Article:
In Table 3, we see how Cuba and Chile have contained their population growth, an indicator of social advance, as opposed to Mexico (who has only slowed it). Next, we see how Chile and Costa Rica have gone from a level of infant mortality much higher than Cuba, to one comparable to it. Mexico still laggs behind in this indicator, having also made big advances. In life expectancy, however, all three control countries have attained much larger levels, particularly Costa Rica has matched those of Cuba. These two health indicators signal out how there have also been strong improvements throughout Latin America. Also, they show how these other countries have achieved a larger growth rate. It is then possible to conjecture whether Cuba’s large advances in health care would have been obtained anyway, especially when Cuba already had, in the mid 1950’s, high health standards and a long health care tradition.
In energy consumption (indicator of industrial development and of standard of living) Costa Rica has maintained a growth level similar to that of Cuba. Mexico has had a larger growth rate, but it is known how Mexico has had an industrial awakening in the last fifteen years. Chile has had a smaller growth rate than Cuba. Primary students have decreased as a percentage of the general population. But this has been a world phenomenon as a whole. Higher and technical education continue to be Cuba’s showcase. But the three controls are rapidly closing the gap. Finally, number of radio receivers is similar in Cuba and Chile. Costa Rica and Mexico are lagging behind, but have made big increases (having started from lower levels). Table 3 allows us to compare, not only the level attained by each country, but also its growth rate. Mexico is still the one with the highest population growth and lower socioeconomic indices, among these four. But the gap (from 1930) has shrunk. Chile, Costa Rica and Cuba, starting from different levels (Cuba generally ahead), have practically closed the gap.
Table 4 shows the 1990 (U.N. Yearbook) statistics on selected socioeconomic variables. Notice how close indicators from Cuba, Chile and Costa Rica now are. Mexico has closed the gap, too. This shows that significant socioeconomic advances have been achieved by all countries in the entire region, during the last thirty years, independent of the type of socioeconomic system that prevails in each country.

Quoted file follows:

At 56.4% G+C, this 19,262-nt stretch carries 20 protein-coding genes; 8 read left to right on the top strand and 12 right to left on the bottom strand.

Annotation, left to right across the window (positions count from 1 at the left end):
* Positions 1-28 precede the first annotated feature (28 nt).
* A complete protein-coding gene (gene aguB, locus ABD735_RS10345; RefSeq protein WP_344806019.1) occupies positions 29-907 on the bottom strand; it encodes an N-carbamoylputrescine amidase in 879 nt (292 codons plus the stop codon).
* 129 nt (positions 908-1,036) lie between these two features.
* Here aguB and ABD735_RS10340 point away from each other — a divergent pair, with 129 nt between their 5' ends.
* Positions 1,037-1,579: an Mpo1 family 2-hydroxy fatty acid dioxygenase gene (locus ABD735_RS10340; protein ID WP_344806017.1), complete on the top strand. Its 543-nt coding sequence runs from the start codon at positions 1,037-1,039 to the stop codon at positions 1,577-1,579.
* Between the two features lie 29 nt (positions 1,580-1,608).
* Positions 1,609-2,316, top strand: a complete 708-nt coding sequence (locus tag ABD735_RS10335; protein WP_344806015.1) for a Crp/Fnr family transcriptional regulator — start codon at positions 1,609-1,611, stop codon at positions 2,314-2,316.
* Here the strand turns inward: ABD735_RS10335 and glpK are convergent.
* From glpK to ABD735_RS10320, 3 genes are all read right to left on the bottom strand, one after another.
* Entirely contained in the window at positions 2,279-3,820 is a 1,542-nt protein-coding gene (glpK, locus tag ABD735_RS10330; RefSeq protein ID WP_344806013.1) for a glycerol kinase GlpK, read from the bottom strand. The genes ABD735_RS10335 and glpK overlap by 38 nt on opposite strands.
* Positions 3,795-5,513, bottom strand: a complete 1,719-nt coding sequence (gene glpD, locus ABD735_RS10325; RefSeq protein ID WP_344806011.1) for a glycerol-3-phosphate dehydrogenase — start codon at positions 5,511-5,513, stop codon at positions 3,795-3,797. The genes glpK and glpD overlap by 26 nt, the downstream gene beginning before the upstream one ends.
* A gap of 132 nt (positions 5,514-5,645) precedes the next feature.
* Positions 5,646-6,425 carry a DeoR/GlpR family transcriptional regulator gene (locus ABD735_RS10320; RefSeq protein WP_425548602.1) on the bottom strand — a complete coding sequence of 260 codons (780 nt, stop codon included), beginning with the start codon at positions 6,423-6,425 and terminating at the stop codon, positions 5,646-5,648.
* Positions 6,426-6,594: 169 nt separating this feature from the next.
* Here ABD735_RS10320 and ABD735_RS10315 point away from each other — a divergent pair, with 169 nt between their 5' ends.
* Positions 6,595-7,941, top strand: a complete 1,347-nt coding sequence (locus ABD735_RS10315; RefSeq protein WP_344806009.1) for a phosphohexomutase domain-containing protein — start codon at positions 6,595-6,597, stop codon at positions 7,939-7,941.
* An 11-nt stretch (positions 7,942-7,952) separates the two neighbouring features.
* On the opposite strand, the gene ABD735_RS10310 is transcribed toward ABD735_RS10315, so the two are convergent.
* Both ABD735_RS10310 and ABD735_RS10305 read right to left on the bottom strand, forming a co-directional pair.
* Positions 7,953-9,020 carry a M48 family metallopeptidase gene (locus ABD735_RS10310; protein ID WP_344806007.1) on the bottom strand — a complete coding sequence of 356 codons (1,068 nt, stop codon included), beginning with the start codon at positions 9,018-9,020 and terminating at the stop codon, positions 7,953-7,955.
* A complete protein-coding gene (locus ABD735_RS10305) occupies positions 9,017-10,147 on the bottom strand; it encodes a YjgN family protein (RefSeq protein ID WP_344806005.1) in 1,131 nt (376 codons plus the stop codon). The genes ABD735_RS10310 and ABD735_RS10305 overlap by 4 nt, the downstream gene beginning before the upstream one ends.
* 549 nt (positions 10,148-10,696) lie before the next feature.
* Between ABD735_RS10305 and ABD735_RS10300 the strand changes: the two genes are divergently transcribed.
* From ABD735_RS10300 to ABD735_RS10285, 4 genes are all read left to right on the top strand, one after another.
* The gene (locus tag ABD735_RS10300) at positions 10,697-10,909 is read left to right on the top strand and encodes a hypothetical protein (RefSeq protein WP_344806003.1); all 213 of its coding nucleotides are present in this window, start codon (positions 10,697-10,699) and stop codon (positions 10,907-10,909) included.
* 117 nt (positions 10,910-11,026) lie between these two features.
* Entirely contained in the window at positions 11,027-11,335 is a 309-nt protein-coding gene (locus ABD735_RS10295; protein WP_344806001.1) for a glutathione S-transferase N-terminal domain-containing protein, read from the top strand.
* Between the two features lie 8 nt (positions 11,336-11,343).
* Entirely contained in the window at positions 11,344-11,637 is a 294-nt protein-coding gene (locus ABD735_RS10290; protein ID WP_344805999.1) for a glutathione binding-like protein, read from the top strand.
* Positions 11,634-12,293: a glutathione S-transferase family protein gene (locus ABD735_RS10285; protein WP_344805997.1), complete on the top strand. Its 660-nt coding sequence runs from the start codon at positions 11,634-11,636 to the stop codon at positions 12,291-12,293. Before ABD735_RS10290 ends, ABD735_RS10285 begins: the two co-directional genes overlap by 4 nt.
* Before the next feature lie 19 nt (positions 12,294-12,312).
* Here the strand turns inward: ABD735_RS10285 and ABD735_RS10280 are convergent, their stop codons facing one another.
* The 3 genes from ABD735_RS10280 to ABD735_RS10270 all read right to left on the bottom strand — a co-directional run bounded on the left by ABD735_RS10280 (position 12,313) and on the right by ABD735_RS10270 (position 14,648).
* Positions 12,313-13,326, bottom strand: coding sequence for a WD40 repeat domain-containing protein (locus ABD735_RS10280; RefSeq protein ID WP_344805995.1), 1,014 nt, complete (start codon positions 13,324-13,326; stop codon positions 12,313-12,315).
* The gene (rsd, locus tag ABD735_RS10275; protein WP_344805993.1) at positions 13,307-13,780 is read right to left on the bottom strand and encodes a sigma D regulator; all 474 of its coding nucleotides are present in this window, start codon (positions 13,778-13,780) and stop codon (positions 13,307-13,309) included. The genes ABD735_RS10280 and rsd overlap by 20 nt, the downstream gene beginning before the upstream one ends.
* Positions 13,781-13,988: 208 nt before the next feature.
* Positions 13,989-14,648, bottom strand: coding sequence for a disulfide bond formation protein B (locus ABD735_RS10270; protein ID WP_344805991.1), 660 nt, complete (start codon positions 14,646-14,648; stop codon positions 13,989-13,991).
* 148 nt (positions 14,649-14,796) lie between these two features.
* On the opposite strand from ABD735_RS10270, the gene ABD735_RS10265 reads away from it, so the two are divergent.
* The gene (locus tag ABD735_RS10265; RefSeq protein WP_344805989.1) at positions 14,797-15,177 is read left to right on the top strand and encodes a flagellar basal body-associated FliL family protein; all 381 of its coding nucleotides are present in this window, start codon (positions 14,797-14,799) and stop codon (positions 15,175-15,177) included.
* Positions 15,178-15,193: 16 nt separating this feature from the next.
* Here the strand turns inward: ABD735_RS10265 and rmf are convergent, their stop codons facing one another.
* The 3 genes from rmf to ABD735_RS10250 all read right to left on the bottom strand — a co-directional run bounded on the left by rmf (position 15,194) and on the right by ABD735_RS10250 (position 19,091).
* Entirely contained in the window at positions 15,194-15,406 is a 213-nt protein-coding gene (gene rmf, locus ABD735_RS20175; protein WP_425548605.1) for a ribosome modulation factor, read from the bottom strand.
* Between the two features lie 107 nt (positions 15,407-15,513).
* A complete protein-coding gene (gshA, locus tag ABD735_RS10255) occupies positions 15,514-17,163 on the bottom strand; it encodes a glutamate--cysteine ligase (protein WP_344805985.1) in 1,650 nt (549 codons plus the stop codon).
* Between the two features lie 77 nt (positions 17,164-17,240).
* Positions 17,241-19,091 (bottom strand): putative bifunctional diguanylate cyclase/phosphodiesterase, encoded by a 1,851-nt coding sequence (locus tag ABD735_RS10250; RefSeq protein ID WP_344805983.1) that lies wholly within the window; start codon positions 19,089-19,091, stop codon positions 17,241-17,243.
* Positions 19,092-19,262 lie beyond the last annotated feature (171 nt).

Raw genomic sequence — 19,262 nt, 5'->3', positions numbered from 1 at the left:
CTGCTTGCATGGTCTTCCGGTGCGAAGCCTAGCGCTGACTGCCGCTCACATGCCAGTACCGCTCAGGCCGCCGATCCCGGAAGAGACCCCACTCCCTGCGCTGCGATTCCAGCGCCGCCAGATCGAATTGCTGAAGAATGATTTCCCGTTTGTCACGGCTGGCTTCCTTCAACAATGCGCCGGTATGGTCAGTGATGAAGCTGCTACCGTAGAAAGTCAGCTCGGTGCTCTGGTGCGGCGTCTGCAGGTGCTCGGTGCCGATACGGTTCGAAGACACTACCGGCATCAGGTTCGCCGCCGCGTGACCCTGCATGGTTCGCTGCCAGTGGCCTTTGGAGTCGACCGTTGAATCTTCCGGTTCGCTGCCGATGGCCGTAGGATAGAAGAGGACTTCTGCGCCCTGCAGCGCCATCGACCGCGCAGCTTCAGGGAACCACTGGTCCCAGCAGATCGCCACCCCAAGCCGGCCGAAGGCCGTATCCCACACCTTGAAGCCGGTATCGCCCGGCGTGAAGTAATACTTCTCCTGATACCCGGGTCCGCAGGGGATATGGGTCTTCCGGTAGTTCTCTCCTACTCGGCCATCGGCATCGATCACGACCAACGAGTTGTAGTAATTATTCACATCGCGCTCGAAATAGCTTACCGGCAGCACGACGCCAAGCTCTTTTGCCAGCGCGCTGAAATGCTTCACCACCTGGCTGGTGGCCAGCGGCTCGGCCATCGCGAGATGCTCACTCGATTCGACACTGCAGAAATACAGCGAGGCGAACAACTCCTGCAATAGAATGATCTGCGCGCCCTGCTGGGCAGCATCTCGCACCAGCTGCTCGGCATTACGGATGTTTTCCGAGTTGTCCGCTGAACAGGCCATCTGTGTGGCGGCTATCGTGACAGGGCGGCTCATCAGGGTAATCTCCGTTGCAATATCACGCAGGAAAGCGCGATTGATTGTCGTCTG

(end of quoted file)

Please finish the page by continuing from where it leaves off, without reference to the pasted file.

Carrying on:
From Table 4 we notice how Chile and Costa Rica have also reduced their illiteracy rate to single digits. Mexico has reduced it from 44 % to 17 %, which denotes a significant effort. With regard to intake of calories and proteins (nutrition indicators) Cuba is still about 10 % above the three comparison or control countries in the former and about the same in the latter. However (Gordon 1983) the high standards of nutrition of pre-revolutionary Cuba are well known, so this is no surprise: Cuba had an original head start. In energy consumption, basis of an industrial policy, Cuba fares between Mexico and Chile (Costa Rica, mainly agricultural and rural, sags way behind). Finally in consumer indicators (phones, TV, radios). Cuban levels of yester years have been surpassed or attained by the control countries. Given Cuba’s higher levels in the 1950’s, we conclude that a higher growth rate was achieved by the three control nations, with regards to standards of living.
In the previous sections we proposed four objectives. We now review them under the light of the data presented in Table 1 through Table 4. We have analyzed them using the proposed methodology (case/control, time series and concomitant information). Providing the necessary caveats (regarding variable and weight selection) we conclude the following:
Tables 1 and 2 show how Cuba was, before 1959, a rapidly (but unevenly) developing country. Especially so in the areas of health, education and individual consumption. Cuba’s main problem during the 1950’s was, precisely, how to extend these rapid development gains to all social/geographical sections of the country.